The steep move up allowed New York to close the little-gaps it had left and it has sustained near the “bigger-gap” left back in October (US$ 139.70 cts and US$ 141.50 cts) – September basis. Record volumes traded last week and the little change of the Open Interest might make one believe that funds are not that long, but on a net-basis it would not be surprising to see the non-commercials with a 15k to 20k position. The resistance levels are on the two points mentioned above, then the 145.00 and 151.05. Supports to be observed are at 134.25, 132.60 and 129.85. London September 16 contract shall find support at 1677, 1652 and 1640 – before eventually trying 1596. On the upside robusta will find resistance at 1702, 1711, and 1748.

Have a good week and good trades,

Rodrigo Costa

In a few words: The inverted correlation of Dollar the strength and commodities weakness has disappeared, at least for now, forcing algo-traders to adjust their models. Commodity-assets under management are up US$ 60 billion since the beginning of the year, or up 36.6%, totaling US$ 220 billion – the highest levels since June 2015. Inflow of US$ 38 billion directed 50% to precious metals, US$ 11 billion to Energy and US$ 8 billion to everything else. While the flow is very positive one would think that fundamentals must be strong to support further gains, as non-commercials are long most of the raw-materials. The Brazilian Real got stronger last week but it is now back to R$ 3.50, where probably it will stay for longer. Assuming the new government is confirmed and is able to implement fiscal reforms (which potentially could firm the currency even more); the measures will give room for the Central Bank to lower one of the highest interest rates of the World, compensating the positive effect of the first. Coffee in NY might have moved up its range, not because of the cold weather, but mainly due to the change of perception about the quality of the Brazilian 16/17 crop provoked by rains and high humidity levels in two major producing areas (more about it on the body of the report). There will be no Coffee Perspective report next week.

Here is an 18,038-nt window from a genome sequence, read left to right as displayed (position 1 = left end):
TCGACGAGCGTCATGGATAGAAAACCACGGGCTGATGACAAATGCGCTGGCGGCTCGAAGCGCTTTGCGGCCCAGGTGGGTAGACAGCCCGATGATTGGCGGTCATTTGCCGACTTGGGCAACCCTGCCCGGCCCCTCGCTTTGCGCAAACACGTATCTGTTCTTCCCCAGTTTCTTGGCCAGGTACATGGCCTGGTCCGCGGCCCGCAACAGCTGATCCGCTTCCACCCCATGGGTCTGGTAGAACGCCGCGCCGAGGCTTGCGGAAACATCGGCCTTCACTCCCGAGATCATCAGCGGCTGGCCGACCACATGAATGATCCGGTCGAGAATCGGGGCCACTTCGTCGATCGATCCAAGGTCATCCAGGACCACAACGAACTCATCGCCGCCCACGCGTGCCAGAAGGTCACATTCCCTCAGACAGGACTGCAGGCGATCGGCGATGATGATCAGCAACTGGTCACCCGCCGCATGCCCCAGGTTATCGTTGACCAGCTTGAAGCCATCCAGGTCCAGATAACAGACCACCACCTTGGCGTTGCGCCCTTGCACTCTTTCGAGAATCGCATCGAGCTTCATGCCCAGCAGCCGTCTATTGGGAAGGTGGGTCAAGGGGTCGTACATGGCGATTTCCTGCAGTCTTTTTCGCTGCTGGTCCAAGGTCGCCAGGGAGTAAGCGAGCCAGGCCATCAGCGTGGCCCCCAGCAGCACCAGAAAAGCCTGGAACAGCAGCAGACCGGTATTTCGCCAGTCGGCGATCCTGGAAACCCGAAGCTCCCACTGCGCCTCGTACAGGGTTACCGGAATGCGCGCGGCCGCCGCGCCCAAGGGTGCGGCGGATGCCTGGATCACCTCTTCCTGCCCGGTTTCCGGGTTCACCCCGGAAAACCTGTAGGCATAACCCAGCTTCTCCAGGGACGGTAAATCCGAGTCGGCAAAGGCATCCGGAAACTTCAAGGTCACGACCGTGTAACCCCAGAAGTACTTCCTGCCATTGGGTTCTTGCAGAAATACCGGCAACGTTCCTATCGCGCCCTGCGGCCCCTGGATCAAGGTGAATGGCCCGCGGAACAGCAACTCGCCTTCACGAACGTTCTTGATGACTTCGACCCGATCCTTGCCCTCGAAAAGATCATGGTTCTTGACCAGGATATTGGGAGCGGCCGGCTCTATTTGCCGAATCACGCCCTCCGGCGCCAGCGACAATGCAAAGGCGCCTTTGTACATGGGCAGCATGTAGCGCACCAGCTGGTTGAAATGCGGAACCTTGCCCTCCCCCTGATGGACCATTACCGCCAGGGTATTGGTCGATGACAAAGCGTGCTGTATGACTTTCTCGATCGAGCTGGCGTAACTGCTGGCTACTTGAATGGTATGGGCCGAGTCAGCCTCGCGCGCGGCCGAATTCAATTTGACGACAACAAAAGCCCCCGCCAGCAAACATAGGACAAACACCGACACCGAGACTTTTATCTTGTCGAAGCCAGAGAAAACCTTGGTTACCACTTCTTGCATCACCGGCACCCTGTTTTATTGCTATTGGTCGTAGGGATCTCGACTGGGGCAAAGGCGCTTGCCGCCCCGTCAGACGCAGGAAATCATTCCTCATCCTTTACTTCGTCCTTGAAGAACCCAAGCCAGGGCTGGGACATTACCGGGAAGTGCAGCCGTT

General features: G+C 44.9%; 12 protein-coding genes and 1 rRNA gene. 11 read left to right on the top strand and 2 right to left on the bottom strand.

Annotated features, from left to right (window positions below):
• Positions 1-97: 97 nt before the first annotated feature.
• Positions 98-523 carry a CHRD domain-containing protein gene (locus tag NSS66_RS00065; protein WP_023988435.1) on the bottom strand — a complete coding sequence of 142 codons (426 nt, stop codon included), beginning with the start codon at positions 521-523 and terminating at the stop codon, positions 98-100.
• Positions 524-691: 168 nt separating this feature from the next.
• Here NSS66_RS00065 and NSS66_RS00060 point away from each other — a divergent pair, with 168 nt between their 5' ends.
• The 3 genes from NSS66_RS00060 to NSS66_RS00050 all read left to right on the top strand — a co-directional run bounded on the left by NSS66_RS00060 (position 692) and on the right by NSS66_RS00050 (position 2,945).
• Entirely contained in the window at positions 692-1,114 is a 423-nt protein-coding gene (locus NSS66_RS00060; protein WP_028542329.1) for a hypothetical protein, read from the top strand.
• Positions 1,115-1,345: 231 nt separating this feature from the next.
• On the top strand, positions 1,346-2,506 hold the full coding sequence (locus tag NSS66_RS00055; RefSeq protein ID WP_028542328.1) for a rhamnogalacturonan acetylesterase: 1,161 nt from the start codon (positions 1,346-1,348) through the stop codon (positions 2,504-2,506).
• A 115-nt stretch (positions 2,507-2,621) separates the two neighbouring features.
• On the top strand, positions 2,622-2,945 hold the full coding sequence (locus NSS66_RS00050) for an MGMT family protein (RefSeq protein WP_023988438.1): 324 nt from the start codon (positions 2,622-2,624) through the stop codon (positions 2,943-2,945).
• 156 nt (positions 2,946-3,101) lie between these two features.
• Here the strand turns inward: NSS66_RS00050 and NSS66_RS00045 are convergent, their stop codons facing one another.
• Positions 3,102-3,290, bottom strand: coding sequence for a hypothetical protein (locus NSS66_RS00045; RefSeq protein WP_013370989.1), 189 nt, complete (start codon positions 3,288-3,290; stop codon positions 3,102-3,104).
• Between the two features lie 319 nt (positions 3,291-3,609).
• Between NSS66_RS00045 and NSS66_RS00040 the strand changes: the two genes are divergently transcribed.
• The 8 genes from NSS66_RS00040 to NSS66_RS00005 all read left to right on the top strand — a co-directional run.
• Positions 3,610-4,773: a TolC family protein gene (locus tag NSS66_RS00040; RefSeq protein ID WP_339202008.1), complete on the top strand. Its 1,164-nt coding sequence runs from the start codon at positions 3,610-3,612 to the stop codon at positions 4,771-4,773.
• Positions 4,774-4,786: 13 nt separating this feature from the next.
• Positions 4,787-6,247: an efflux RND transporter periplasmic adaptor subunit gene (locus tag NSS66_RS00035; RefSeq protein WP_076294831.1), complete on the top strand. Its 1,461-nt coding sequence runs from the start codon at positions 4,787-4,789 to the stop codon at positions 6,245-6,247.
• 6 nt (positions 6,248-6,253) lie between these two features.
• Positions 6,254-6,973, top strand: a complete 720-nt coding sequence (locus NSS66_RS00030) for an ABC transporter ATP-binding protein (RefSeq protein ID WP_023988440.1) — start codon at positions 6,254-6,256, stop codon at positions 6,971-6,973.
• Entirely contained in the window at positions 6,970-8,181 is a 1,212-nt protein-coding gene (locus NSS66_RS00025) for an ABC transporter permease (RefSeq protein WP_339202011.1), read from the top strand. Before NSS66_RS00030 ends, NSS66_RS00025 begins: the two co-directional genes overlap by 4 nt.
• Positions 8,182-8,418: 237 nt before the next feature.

Photo credit: Randy Le’Moine Photography via Visual hunt / CC BY